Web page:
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Thursday, 25 June 2015

Cystic Hygroma / Lymphatic Malformation Information

This is some information if you want to know more about the devastating condition that Ava had.

I want to start by saying that we have had many people give suggestions and ask questions both before and after Ava died. The most common things we have heard is "can't they just drain the cyst either in utero or after she was born?" and "I've read they just do a surgery to remove the cyst" If it were this simple don't you think we would have done this? So clearly it is not that simple. 

In a nutshell, Ava's lymphatic system did not develop and this puts strain and the rest of the body so that other parts don't work as they should either, mainly the lungs and heart, the lungs can't develop as they should due to fluid and the heart stops working due to fluid and heart failure. Hydrops is common in babies with cystic hygroma. Hydrops basically means fluid accumulates everywhere throughout the body. It is considered "incompatible with life". Hydrops is also a sign/indicator that something is very wrong, it doesn't necessarily have to be cystic hygroma, Hydrops can develop on its own and is also common with other serious conditions.

Of course the severity and location of cystic hygroma differs and there are many babies and people who survive a pregnancy and live with it. Many of those people have multiple surgeries throughout their life and painful treatments. Depending on where it is located it can be disfiguring and can also affect vital organs and structures such as the airways which would mean a tracheostomy to secure the airway and depending on the severity ventilators and other life support machines may be needed to keep the baby / person alive. Surgery can sometimes remove the whole hygroma which means there is a good chance it will not grow back, however a lot of the time complete surgery cannot be completed as it would affect other areas - eg, could paralyse the person etc. 

From what we know about Ava from ultrasounds before and by looking at her after she was born aswell as the initial autopsy report, hers was extensive and as bad as they come.  Babies that make it further in the pregnancy are born by a procedure called an EXIT caesarean at a major specialist hospital - these are done approximately once every 10 years from what I have been told in Australia as it is very rare. It means that the cut is made much larger and before the baby is even completly born (baby is still attached to the placenta ) a team of specialists try to secure an airway and put the baby on life support. It is dangerous for both the mother and baby to be born "naturally". This is often performed by 33-34 weeks gestation as the cysts get larger with the baby and can also put the mother into early labour because of the extra size and weight of it. Mirror syndrome can occur and this means the mother gets very sick aswell. There are other complications aswell that can happen towards the end of the pregnancy too. Women often develop polyhydramnios - too much fluid surrounding the baby.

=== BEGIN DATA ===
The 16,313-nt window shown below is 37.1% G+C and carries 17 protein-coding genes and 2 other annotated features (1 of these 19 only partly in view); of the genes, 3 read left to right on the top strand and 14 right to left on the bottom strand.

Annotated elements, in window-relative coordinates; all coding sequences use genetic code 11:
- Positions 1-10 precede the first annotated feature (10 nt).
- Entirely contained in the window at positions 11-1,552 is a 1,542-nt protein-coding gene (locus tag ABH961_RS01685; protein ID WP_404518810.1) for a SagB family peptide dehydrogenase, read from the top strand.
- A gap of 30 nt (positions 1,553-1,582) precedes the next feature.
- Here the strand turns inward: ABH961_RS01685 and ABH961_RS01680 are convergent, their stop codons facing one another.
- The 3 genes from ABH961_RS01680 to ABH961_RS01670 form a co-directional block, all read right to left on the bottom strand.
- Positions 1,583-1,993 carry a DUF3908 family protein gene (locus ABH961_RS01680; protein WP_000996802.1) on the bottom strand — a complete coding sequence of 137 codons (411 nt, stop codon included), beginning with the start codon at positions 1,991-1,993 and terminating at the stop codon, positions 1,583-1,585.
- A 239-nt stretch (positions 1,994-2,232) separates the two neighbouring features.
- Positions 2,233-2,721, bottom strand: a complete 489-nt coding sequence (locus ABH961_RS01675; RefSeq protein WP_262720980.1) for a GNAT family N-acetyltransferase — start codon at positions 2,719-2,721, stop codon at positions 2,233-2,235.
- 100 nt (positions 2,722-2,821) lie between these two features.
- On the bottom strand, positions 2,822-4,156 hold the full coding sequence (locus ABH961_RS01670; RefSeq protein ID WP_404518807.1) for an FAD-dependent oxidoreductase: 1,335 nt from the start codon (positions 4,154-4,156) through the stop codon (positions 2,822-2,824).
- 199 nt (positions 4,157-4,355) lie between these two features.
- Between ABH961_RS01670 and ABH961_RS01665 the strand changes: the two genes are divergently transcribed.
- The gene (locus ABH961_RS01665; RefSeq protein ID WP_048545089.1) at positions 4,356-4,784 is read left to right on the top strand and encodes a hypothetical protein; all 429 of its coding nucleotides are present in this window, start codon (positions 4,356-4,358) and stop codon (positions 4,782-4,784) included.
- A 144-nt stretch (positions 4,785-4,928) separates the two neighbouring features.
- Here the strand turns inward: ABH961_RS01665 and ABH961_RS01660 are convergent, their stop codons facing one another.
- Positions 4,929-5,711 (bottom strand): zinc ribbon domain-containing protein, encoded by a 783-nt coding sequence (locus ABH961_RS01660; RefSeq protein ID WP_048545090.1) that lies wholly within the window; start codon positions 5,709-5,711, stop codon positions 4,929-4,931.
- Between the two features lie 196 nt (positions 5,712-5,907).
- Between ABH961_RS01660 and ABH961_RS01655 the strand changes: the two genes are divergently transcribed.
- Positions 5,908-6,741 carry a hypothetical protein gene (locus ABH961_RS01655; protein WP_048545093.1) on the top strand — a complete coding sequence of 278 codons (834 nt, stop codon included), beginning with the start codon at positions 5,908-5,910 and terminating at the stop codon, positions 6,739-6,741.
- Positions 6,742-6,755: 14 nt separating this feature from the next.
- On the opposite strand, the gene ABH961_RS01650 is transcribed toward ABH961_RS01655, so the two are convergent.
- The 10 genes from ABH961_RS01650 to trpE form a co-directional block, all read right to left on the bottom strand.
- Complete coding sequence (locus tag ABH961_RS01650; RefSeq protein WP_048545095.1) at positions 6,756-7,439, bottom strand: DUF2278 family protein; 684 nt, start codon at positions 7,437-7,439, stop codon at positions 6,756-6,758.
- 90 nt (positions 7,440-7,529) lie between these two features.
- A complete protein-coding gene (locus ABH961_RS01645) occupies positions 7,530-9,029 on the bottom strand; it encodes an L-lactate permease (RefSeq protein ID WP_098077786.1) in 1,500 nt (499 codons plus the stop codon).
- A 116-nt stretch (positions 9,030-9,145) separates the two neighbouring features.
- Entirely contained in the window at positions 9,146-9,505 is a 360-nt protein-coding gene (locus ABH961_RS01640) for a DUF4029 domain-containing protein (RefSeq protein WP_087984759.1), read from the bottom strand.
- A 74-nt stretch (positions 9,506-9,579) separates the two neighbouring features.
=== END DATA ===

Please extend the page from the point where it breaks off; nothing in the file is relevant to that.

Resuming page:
Quite often there is a syndrome behind the development of a cystic hygroma. The most common being   Turners Syndrome, Down Syndrome, Edwards Syndrome and Patau Syndrome. Structural defects in the heart can also be a cause. So far we have no idea why Ava developed hers and we probably never will know. At the moment it looks like hers is isolated and for unknown reasons her lymphatic system didn't develop and this caused issues with her little heart and lungs - all being vital to life! The lymphatic system is so important and also has many immune and infection consequences. 

Visually Ava's hygroma grew all the way around her neck, it was up the back of her head and neck and all the way down her back.  
The autopsy report talks about it being posterially and laterally extending to thoracic wall 
laterally. She had bilateral pleural effusions and oedema mediastinum and contents, left superior vena cava with dilated coronary sinus. 

The following link gives some information that's explained in simple terms: obviously for people who live with it. I hate that Ava's was so severe, my poor baby never had a chance.

Another link:


One of the things I find really hard is not knowing why? Why did she develop it in the first place and why was hers so severe? Why couldn't hers have been the type to resolve or even be managed with treatments. Why on earth would a babies lymphatic system not develop? 


  1. Hi, my name is Ella and my daughter Tilly was born at 36 weeks via the EXIT to airway procedure due to LM, it was really severe and she passed away two weeks later due to lung and heart failure from the fluid. It's such a terrible disease and is just by chance that it happens. Are your other children healthy? Tilly was our first child and although every one possible has told us than chances of it happening again are low I am still worried!

  2. I just red that back to myself and I didn't mean to come across rude when I asked about your other children sorry.


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